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AFN Energy Forum

Vancouver Feb 10-11

The National Chief and the Minister of Natural Resources (in back to back speeches) gave reason for hope in cracking the resources gridlock playing out everywhere in Canada. They both had great opening lines ...

Bellegard: "This is our second such conference, we tried this 5 years ago but Canada was not represented, so thank you Minister Carr for being here."

Carr: "You might well think that the National Chief?s staff wrote my speech as will be seen in the next few minutes; given that there's no relationship more important to this government and to Canadians."

What they both emphasized to a packed conference was the fact that this event held enormous implications for the country's natural resources sector and the national economy. For two newbies (Bellegarde in the job for 1 year and Carr in his 100 days), they both delivered superb speeches demonstrating that they were in command of their mandates and knew that the clock was running on maximizing the country's resource opportunities.

Look who else showed up to present: Chair of the National Energy Board, and the Indigenous Affairs Ministers for British Columbia and Ontario. To this strategist (who also spoke) the Assembly of First Nations has never looked more relevant. 

The National Chief prioritized three themes: inclusion, balance and diversity.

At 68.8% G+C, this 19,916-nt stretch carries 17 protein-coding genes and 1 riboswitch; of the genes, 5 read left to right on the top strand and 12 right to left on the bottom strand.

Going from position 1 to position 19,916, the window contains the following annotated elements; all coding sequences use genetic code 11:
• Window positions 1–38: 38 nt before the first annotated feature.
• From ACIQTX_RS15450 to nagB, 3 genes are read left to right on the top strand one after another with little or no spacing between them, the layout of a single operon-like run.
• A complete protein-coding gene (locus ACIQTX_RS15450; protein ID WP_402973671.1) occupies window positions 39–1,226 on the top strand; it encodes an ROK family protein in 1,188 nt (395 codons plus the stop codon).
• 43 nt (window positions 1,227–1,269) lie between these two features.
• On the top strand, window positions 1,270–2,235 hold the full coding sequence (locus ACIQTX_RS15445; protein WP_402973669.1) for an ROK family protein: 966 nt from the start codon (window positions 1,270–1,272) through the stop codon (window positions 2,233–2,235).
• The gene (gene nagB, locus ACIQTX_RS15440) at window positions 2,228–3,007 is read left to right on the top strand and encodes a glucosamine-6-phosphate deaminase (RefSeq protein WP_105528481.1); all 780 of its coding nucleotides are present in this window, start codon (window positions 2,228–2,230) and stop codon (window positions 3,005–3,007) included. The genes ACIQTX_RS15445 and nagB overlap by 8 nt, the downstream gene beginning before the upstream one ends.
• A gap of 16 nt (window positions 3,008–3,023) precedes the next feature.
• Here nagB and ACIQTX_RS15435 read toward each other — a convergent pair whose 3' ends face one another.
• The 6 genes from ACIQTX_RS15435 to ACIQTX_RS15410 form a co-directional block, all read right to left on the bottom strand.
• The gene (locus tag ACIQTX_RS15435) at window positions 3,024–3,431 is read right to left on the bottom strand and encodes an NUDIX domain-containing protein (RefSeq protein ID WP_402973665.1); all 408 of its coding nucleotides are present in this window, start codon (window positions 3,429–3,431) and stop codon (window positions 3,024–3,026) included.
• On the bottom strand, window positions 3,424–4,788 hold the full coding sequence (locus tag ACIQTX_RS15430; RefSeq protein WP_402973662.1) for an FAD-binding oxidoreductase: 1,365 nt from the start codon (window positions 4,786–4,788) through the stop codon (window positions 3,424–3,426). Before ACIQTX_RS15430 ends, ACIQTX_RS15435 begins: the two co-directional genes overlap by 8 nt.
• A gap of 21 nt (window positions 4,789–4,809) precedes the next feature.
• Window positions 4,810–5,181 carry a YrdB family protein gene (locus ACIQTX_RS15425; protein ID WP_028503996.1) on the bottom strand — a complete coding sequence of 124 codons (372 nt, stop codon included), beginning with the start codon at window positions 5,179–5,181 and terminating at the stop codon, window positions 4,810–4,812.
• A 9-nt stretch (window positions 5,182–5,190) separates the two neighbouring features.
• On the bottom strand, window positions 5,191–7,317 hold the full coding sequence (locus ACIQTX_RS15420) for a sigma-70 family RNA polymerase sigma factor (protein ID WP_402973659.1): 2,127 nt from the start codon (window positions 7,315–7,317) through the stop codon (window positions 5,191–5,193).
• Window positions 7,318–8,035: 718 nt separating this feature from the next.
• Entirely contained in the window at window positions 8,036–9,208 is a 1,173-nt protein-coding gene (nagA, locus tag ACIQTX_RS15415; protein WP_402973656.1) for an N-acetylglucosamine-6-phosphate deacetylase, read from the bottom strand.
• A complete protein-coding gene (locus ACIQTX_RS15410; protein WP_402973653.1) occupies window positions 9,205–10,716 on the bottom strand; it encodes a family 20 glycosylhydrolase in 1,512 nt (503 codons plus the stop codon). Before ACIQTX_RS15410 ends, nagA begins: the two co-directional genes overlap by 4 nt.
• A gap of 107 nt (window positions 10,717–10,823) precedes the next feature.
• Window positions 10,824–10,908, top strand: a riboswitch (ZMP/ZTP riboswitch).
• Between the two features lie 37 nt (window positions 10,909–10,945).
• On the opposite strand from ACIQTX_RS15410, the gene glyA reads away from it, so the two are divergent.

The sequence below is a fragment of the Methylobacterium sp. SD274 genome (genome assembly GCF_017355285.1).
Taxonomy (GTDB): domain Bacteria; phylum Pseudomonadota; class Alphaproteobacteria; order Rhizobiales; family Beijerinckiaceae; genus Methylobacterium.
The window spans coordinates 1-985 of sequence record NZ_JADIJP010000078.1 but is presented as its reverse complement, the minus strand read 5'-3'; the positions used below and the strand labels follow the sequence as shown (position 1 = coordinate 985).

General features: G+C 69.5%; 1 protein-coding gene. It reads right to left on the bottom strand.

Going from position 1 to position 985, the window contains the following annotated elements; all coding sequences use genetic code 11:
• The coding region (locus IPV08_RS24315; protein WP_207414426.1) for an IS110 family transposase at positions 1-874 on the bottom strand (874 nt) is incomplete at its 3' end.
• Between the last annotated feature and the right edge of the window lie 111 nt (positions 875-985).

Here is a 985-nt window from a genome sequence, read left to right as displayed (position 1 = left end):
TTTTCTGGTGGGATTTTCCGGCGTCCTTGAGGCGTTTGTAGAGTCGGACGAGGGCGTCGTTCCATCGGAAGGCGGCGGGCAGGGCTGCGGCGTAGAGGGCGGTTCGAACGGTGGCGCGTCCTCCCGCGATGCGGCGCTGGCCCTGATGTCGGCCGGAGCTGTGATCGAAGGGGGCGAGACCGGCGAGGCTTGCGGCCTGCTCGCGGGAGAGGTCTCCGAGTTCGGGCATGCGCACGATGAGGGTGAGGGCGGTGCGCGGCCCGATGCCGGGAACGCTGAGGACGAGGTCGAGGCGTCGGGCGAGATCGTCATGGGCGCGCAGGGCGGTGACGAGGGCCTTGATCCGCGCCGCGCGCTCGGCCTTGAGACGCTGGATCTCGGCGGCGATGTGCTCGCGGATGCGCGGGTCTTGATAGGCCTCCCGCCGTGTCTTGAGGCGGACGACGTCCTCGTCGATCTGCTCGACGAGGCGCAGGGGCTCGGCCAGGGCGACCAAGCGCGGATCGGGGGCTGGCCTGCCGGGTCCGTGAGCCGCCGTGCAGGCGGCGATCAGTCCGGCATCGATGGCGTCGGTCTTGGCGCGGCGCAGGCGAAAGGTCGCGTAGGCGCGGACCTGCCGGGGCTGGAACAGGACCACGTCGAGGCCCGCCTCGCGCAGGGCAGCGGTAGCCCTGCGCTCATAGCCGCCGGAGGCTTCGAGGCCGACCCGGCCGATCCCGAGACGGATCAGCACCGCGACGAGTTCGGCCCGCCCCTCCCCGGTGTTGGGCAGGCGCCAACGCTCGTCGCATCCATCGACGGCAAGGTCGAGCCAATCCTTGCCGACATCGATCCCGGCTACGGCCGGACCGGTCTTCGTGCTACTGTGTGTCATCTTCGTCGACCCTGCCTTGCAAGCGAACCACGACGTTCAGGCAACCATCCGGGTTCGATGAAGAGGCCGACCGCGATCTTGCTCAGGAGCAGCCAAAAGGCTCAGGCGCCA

His bottom line was that a "national energy strategy cannot be accomplished without First Nation inclusion at every stage. We need to shape our energy future together."

The Minister prioritized his government's moves to meet that challenge citing the pending Inquiry (MMIW), embracing Truth and Reconciliation recommendations, and modernizing the NEB. His bottom line was "The only way forward is with you. I want to invite you in - to work together - to strive for consensus."

At this point the convention chair, Chief Ian Campbell, Squamish Nation interjected: "This change in the narrative is refreshing!" A remark that elicited  a loud round of applause. Indeed there was more substance to both their speeches; but it's now clear that for the country's sake, these two leaders are putting the lost decade behind them; as a strategist, I refer to that decade as a time of 'systemic stagnation'.

Thus the AFN Energy Forum stands out as a singular success marking the era wherein we might actually now get some big things done in this country through a collaborative process. It had to happen - it?s a great start - it?s called statesmanship.

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